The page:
clock menu more-arrow no yes mobile

Filed under:

Escaping the 4-5: Hobbled Pens Visit Hobbled Hurricanes (Preview)

Pittsburgh is losing players left and right and injuries have already sunk Carolina's promising season, but the Pens can awake Wednesday morning having clinched the Atlantic Division and East's second seed. Here's how:

Justin K. Aller

The first round of the Stanley Cup Playoffs has been unkind to the Pittsburgh Penguins in recent years. A win Tuesday in Carolina can help to buck that trend.

The Pens take on the Carolina Hurricanes Tuesday night in Raleigh, where a win will lock up the Atlantic Division title and home-ice advantage through two rounds of the postseason.

First Four

After clinching a playoff berth earlier this week, Pens coaches, management and players can continue to stick by the party line they've recited all season: get the first four wins.

"What we've talked about is getting to the playoffs and getting four wins," Ray Shero has said. "Just win four games. Then we're going to get onto the next four games. That's all we're going to do."

An annual contender, Pittsburgh hasn't won a playoff series since 2010. The Pens have finished second in the Atlantic Division and fourth in the Eastern Conference in four straight seasons, drawing first-round matches against the Flyers (twice), Senators and Lightning in 4-versus-5 Quarterfinals series'.

Pittsburgh won its only Atlantic Division title in 2007-08, the first of two consecutive trips to the Finals.

However, after winning it all in 2009, the Pens have lost three consecutive postseason series', the last two in the first round against Tampa Bay (2011) and Philadelphia (2012). While parity has seen lower-seeded teams make deep postseason runs more regularly (the Kings won it all as an 8th seed in 2012), the difference between facing a typically-strong fifth seed and facing a club that just snuck in to the dance is no small consideration.

In 2008, Pittsburgh drew the 2-7 match-up and swept the Senators out of the dance in four games. From 2009-2012, they've played series' of six, six, seven and six games, respectively, and have lost in the first round in the last two seasons.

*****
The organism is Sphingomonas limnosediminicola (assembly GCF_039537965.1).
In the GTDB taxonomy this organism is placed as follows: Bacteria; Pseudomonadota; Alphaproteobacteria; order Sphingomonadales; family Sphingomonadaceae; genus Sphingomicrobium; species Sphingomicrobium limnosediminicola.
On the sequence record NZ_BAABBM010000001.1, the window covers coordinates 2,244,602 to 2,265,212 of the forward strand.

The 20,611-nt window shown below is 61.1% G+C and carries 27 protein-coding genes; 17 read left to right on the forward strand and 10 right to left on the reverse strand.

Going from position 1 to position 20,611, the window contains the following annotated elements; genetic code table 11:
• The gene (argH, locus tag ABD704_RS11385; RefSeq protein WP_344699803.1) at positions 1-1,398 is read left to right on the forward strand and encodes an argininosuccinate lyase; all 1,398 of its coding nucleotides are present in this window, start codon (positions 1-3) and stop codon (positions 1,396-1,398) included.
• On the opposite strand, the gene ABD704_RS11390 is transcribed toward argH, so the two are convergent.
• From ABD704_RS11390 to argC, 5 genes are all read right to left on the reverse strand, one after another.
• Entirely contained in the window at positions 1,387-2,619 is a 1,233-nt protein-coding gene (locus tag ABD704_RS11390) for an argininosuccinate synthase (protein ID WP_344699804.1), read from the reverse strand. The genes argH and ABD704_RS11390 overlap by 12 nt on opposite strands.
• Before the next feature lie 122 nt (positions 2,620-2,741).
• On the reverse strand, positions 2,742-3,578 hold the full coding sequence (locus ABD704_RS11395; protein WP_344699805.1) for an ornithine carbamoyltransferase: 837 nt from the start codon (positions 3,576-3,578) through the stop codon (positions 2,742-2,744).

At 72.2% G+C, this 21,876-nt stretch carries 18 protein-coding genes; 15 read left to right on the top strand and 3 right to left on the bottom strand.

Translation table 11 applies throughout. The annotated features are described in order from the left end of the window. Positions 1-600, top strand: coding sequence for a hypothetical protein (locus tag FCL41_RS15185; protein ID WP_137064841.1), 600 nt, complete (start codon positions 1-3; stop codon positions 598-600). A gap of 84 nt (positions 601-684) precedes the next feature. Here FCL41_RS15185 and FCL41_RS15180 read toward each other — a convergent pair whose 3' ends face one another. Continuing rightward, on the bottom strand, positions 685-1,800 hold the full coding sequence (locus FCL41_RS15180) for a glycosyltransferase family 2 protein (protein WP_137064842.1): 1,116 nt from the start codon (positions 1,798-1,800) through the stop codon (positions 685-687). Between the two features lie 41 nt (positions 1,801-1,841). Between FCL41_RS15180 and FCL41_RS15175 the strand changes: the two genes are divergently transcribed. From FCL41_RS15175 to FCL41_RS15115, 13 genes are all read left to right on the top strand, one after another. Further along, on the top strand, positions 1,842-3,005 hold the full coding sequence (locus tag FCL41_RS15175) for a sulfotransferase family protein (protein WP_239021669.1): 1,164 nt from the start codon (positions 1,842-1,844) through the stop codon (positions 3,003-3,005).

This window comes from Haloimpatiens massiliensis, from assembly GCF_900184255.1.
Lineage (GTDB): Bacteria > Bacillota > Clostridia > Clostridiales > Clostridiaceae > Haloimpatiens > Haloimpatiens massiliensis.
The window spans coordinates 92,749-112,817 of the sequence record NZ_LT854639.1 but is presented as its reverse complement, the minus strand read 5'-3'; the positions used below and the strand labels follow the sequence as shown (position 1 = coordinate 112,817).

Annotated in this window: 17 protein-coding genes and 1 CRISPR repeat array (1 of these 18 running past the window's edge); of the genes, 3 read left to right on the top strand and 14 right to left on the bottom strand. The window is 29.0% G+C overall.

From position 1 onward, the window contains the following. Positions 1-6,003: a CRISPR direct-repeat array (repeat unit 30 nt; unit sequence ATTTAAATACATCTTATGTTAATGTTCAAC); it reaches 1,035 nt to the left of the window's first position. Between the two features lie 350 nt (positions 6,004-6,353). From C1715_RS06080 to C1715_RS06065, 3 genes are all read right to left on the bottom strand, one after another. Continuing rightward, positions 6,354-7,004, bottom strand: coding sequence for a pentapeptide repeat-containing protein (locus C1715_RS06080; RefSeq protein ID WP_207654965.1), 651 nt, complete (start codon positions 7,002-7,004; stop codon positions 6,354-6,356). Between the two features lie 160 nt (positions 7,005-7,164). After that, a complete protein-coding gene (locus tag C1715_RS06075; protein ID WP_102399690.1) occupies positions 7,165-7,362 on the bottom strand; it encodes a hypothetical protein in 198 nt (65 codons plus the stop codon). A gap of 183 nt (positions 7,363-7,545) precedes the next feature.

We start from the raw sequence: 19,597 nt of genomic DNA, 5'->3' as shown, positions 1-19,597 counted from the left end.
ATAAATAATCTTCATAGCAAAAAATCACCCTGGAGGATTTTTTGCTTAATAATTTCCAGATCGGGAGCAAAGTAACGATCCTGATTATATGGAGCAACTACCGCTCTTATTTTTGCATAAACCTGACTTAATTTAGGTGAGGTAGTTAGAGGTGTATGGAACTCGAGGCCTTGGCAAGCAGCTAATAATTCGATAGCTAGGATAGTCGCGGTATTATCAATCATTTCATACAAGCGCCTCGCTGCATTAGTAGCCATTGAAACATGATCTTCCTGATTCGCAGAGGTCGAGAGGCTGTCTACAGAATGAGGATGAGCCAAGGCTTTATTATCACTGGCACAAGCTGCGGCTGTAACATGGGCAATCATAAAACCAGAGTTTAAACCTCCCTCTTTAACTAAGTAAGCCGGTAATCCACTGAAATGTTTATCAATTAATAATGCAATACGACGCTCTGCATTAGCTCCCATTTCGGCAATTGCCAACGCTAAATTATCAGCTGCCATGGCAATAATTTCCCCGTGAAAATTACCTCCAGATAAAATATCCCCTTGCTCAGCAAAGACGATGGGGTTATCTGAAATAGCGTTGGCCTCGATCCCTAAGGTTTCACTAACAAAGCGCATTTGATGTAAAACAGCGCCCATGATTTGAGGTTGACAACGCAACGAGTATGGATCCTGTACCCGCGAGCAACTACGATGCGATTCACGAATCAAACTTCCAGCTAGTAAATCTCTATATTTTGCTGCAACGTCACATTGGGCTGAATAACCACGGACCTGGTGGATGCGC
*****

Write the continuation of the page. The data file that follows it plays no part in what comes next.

The Lightning and Flyers, the last two teams to eliminate the Pens from the postseason, each finished the regular season with 100 or more points.

Currently, the Rangers and Islanders occupy the last two playoff seeds in the East. While the Rangers have picked things up of late, those teams have a combined 2-7-1 record against the Penguins.

The first overall seed is no sure thing. Montreal is just three point back of the Penguins with a game in hand, and Boston is within striking distance as well. However, Pittsburgh is the runaway leader in regulation/overtime wins (26) and owns perfect records against both Northeast contenders, all-important tiebreakers should the first seed come down to it.

Locking up that favorable position starts with a win against the Hurricanes.

Canes Tumbling

It's the first game in three days for the Penguins (29-10-0, 58 points). They'll be facing the NHL's version of Three Mile Island in the Hurricanes (16-20-2, 34 points), who have lost 12 of 13 and fallen from third to 13th in the East.

Carolina took the only other meeting between the teams this season so far, 4-1.

It was that loss to the Hurricanes that spurred the Penguins on to their 15-game March winning streak. Prior to back-to-back losses to the Sabres and Rangers last week, the Hurricanes were the last team to have beaten the Pens.

At the time, the Hurricanes were surging, leading the Southeast and making good on their offseason acquisitions of Jordan Staal and Alex Semin in their bid to return to the postseason for the first time since 2009.

Instead, the wheels have fallen off in Carolina, as one injury after another has brought the Canes into the draft lottery discussion. They currently sit eight points out of eighth place with just ten games remaining.

Cam Ward, Joni Pitkanen and Justin Faulk are on injured reserve, while Semin missed Monday's 6-2 loss to the Bruins with what's been described as a day-to-day injury.

Pittsburgh, too, has caught the injury bug. James Neal is the latest scratch for the Pens, having been diagnosed with a concussion after absorbing a reckless elbow to the head from NYR's Michael Del Zotto—an elbow that the NHL's disciplinary gentlemen failed to diagnose as punishable.

Neal, with Sidney Crosby and Paul Martin, won't accompany the team on their three-game road trip.

Kris Letang, who has missed five straight with a lower-body injury, practiced with the team on Monday and could make his return against the Hurricanes. The Pens are 3-2-0 in Letang's second absence this season, one that looms even larger in conjunction with Martin's stint on the IR.

Martin (broken wrist) and Letang (groin, broken toe) had been among the league leaders in scoring by defensemen before injuries derailed their campaigns.

The forward lines will also be shuffled with the loss of Crosby and Neal. Monday, Evgeni Malkin took line rushes between Jarome Iginla and Chris Kunitz, while new Penguins center Jussi Jokinen practiced between Brenden Morrow and Pascal Dupuis on the new second line.

Following Shero's busy trade deadline and the recent injury spate, half of the team's current top-six forwards weren't with the team this time last month.

The new additions will have a chance to make their mark against the Hurricanes, who rank 28th in the NHL in both goals against per game and penalty killing percentage.

Pittsburgh Penguins tickets.